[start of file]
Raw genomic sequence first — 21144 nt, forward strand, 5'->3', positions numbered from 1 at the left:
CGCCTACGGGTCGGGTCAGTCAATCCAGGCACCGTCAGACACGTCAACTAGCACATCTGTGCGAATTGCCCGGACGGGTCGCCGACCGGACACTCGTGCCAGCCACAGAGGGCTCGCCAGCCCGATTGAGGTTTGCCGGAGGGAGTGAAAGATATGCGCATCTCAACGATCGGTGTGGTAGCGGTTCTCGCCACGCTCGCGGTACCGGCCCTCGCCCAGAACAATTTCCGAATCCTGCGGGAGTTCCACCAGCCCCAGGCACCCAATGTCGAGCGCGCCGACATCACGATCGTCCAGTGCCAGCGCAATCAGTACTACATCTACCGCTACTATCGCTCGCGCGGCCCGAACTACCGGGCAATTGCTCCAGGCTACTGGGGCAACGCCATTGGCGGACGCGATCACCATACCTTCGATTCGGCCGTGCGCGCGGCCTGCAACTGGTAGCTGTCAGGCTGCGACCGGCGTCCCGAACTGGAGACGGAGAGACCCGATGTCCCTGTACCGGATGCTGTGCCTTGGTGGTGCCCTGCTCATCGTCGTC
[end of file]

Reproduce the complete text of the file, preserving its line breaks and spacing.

Raw genomic sequence first — 21144 nt, forward strand, 5'->3', positions numbered from 1 at the left:
CGCCTACGGGTCGGGTCAGTCAATCCAGGCACCGTCAGACACGTCAACTAGCACATCTGTGCGAATTGCCCGGACGGGTCGCCGACCGGACACTCGTGCCAGCCACAGAGGGCTCGCCAGCCCGATTGAGGTTTGCCGGAGGGAGTGAAAGATATGCGCATCTCAACGATCGGTGTGGTAGCGGTTCTCGCCACGCTCGCGGTACCGGCCCTCGCCCAGAACAATTTCCGAATCCTGCGGGAGTTCCACCAGCCCCAGGCACCCAATGTCGAGCGCGCCGACATCACGATCGTCCAGTGCCAGCGCAATCAGTACTACATCTACCGCTACTATCGCTCGCGCGGCCCGAACTACCGGGCAATTGCTCCAGGCTACTGGGGCAACGCCATTGGCGGACGCGATCACCATACCTTCGATTCGGCCGTGCGCGCGGCCTGCAACTGGTAGCTGTCAGGCTGCGACCGGCGTCCCGAACTGGAGACGGAGAGACCCGATGTCCCTGTACCGGATGCTGTGCCTTGGTGGTGCCCTGCTCATCGTCGTC